Delaware Prepares New Summer Flounder Creel Limit For 2017
As you probably know the ASMFC Addendum XXVIII is requiring all east coast states reduce summer flounder catches by thirty percent and due to last years catch totals we also have to add eleven percent. So essentially we have to comply with a forty-one percent reduction for the 2017 summer flounder fishing season. There has been and still is a great deal of controversy over this with New Jersey leading the charge. They (NJ) are literally hoping to get the current administration to change the staff at NOAA to get the right people in place, so they can keep and kill more fish. It has been dubbed the flounder wars. Delaware’s creel limits are set by an Administrative Procedure Act regulatory process , and that can take upwards of six months to complete. In order for Delaware to have this new creel limit in place, DNREC has initiated an Emergency Regulation to set our summer flounder creel limit for 2017. John Clark, Fisheries Section Administrator … “The Division of Fish and Wildlife must increase the Summer Flounder size limit to 17” to comply with Summer Flounder FMP and the Division is attempting to have this change in place by April 1, 2017. We are using Emergency Regulation to change the size limit because the APA regulatory process, which we will also be starting, takes five to six months to complete, so the season would be almost over by the time the regulation was in place. The plan is to use the Emergency Regulation to get the size limit in place, then make it a full regulation by going through the full APA process.”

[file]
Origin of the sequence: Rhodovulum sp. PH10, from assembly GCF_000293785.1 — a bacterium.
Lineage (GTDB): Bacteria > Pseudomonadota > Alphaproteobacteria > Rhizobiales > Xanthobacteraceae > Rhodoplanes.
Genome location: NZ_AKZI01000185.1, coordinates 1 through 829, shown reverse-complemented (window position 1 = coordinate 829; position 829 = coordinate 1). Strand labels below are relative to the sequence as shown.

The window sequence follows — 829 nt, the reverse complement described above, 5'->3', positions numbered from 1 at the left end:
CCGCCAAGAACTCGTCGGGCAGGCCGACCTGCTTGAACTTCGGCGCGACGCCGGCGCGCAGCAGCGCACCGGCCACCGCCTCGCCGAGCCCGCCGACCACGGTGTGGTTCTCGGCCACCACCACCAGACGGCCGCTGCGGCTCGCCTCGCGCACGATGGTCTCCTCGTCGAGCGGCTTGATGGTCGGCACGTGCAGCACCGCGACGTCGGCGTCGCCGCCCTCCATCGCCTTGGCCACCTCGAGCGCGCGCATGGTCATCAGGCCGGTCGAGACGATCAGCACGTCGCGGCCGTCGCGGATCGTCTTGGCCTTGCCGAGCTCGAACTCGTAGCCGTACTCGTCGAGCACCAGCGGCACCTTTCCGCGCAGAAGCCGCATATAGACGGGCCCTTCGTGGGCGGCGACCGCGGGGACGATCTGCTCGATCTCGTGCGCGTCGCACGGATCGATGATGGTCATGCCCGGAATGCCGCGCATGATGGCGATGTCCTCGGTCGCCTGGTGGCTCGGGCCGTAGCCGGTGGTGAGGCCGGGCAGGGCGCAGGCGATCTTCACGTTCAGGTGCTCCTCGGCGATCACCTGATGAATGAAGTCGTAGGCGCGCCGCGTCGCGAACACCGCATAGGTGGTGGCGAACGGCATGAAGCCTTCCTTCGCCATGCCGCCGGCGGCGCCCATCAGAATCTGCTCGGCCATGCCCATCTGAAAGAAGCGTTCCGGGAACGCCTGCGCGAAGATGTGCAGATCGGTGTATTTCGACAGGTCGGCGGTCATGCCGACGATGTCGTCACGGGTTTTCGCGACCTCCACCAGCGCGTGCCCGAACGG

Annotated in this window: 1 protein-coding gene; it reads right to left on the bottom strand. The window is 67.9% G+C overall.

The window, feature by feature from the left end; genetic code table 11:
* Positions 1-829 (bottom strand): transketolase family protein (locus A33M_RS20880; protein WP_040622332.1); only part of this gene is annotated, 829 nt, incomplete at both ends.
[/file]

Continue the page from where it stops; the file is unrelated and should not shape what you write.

There are two reasons DNREC is using this Emergency Regulation. It will allow them (DNREC) to make any changes in case the National Marine Fisheries Service (NMFS), a division of the National Oceanic and Atmospheric Administration (NOAA), decides to not accept option five of the ASMFC Addendum XXVIII, which was voted on at the Atlantic States Marine Fisheries Commission (ASMFC) meeting last month. If option five is not approved, Delaware will still be able to easily change their limits and comply with the addendum without going through a second lengthily Administrative Procedure Act (APA) regulatory process. If they do have to change the limit the Emergency Regulation can be changed much faster, like immediately. The reason option five may not be approved is that it does not comply with the required reduction, but all of the ASMFC state representatives are confident it will pass. In a nutshell that is what is going on, because fishery management regulations and procedures can drive you crazy trying to follow them sometimes. Regardless of the decision, Delaware probably would be setting a limit at 17 inches and 4 fish for 2017 open all year, no season starting on April first. We are that small of a state in the scheme of things that an inch increase would bring us into compliance anyway, as I understand it.